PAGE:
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THIS STORY HAS BEEN FORMATTED FOR EASY PRINTING

Local leaders fret over shifting districts

By Robert Preer
Globe Correspondent / September 15, 2011

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With Massachusetts congressional districts about to change, political leaders south of Boston are hoping the Legislature’s redistricting committee recognizes their communities’ interests.

“First and foremost, we want Brockton to remain whole,’’ said Brockton Mayor Linda Balzotti. In the 1990s, Brockton was split between two districts. “It’s very difficult to advocate for a city when you are split in half,’’ she added.

Mayor Joseph C. Sullivan said he wants Braintree to remain in what is now the Ninth District, which includes neighboring Randolph and Holbrook and is represented by Democrat Stephen Lynch of South Boston.

“We are very pleased with Congressman Lynch’s advocacy for the town,’’ Sullivan said. “We want to be with towns that share our interests.’’

A special bipartisan committee of the Legislature is redrawing the state’s congressional lines. Massachusetts is losing one of its 10 districts as the result of national population shifts reflected in the 2010 Census.

The committee expects to unveil its proposed map later this month or in early October.

One plan floated recently would shift Lynch’s Ninth District south into Quincy, which is now in the 10th District, represented by freshman Representative William R. Keating, a Quincy Democrat. The Ninth District also could be extended south and west into areas now represented by Fourth District Representative Barney Frank, a Newton Democrat.

State Representative James M. Cantwell, a Marshfield Democrat, said he wants Quincy to remain in a district that includes the rest of the South Shore and Cape Cod.

“Quincy has more in common with the coastal communities,’’ said Cantwell. “Quincy is already involved with other South Shore communities on coastal protection, fishing, and other issues.’’

But Jack E. Robinson, a Duxbury businessman and chairman of the advocacy group Fair Districts Mass, said Quincy should be shifted into a Boston or inner suburban district.

Robinson, whose group wants to see a so-called minority-majority district carved out in Boston, called the notion that Quincy belongs with coastal towns “a bunch of bunk.’’ Said Robinson: “Quincy has less to do with the South Shore and more in common with Boston and Norfolk County.’’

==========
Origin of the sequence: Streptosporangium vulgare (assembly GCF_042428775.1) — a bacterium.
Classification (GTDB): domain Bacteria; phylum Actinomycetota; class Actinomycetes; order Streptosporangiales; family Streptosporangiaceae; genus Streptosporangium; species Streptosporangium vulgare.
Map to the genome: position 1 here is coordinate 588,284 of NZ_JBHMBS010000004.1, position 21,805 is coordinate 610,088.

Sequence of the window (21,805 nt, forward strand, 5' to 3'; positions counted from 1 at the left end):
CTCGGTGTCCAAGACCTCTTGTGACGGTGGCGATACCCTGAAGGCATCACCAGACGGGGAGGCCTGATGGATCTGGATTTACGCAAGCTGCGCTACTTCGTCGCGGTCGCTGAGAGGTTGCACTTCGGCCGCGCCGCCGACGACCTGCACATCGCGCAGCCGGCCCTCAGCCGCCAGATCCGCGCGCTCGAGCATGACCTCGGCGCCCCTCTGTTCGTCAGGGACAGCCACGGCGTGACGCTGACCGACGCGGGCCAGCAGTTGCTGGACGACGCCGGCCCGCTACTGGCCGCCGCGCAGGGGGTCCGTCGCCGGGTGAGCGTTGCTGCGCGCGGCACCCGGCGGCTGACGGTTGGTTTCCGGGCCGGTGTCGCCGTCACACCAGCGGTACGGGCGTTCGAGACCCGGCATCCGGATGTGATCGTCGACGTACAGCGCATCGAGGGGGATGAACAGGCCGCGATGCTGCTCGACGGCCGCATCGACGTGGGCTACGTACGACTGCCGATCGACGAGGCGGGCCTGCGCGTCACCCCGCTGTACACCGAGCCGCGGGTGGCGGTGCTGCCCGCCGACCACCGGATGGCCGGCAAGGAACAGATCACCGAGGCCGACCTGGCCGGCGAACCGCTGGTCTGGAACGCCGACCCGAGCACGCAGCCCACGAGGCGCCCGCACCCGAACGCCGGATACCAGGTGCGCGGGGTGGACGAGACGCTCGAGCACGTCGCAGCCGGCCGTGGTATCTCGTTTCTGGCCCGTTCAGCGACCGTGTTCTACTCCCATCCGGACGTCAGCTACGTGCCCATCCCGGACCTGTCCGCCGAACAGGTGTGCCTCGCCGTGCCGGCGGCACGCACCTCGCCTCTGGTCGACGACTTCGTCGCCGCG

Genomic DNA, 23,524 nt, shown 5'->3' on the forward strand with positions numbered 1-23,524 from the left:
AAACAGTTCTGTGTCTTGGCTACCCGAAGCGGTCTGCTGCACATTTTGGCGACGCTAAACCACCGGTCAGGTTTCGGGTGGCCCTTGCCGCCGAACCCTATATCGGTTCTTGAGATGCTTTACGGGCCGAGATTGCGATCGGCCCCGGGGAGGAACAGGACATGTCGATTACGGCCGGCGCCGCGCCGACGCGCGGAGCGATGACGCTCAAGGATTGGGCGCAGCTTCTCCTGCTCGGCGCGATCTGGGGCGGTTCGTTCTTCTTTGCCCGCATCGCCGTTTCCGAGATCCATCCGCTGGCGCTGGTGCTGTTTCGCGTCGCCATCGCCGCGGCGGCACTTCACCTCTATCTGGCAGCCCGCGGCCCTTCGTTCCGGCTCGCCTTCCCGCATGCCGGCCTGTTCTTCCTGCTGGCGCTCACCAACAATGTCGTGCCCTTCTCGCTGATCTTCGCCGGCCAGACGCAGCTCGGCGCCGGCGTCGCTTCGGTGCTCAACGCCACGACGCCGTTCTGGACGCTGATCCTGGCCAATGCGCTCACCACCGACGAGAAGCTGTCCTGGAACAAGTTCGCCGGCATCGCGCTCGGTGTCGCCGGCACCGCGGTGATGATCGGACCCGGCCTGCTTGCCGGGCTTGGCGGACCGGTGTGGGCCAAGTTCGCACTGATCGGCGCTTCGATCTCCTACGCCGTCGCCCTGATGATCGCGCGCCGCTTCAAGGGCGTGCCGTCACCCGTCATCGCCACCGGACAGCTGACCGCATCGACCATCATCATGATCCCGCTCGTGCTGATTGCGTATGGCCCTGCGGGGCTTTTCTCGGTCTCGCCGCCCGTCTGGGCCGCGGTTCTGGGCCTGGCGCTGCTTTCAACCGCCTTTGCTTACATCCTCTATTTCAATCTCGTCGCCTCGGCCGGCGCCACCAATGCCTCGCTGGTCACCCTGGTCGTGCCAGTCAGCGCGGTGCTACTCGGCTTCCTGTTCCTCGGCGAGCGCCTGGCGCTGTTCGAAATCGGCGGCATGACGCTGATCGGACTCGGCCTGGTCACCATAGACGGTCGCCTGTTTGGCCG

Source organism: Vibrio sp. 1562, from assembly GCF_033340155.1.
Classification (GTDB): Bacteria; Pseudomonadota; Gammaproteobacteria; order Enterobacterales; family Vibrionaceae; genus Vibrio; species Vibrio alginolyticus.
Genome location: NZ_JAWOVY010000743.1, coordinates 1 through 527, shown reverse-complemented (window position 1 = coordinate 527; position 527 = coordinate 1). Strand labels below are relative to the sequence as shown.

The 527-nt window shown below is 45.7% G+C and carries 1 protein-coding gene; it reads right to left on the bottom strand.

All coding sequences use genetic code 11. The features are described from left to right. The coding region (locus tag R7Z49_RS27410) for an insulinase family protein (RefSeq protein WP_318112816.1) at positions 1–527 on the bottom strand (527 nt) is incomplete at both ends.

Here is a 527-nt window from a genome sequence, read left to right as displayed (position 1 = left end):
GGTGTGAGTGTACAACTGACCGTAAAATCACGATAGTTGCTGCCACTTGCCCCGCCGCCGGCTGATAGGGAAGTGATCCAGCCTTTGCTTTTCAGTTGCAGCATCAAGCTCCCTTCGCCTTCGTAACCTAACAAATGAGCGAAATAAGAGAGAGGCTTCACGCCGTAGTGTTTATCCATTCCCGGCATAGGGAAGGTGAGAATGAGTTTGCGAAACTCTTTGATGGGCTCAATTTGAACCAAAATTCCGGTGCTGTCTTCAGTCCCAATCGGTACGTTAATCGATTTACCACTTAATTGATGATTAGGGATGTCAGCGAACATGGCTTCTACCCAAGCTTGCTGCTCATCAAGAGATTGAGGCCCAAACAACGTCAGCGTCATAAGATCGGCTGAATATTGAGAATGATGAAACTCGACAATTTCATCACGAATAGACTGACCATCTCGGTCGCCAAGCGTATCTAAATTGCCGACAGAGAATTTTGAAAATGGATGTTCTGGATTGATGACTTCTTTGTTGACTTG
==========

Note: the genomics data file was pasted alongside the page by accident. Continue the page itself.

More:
For a district to be created in Boston with a majority nonwhite population, the Ninth District would need to shift to the south, according to Fair Districts Mass.

Through a spokesman, Mayor Thomas P. Koch of Quincy declined to comment on redistricting scenarios.

Fair Districts Mass has released two proposed maps, one of which would put Brockton in a district that includes coastal communities and another that would place the city in a district made up largely of inner suburban communities south and west of Boston.

Balzotti said, “I hope that the districts aren’t put together so that we are put in a district with towns we don’t have anything in common with.’’

Fair Districts Mass has threatened to file a lawsuit in federal court if the redistricting plan the Legislature adopts does not provide for adequate representation of minority interests.

After the special redistricting committee releases its proposed congressional map, the full Legislature will consider it. Final approval is needed by November so that state and local election officials can begin preparations for the 2012 election.

For the three congressmen who represent the south region now, this is a time of uncertainty.

“Obviously, all of us would like to have our districts kept intact,’’ Lynch said. “There’s a lot of speculation now, but until we get a map, all it is is speculation.’’

Like Lynch, Frank said he would like to keep his existing district but understands that change is inevitable.

“I never liked musical chairs as a kid, and I certainly don’t like it now, at my age,’’ he said.

Keating could not be reached for comment. A former state senator and Norfolk district attorney, Keating lived for many years in Sharon, which is not in the 10th Congressional District.

After he decided to run for Congress in 2010, he shifted his voting address to a home he rented in Quincy, which is the largest municipality in the district.

If Quincy were removed from his district, Keating would have the option of shifting his address to Bourne, where he owns a home.

Robert Preer can be reached at preer@globe.com.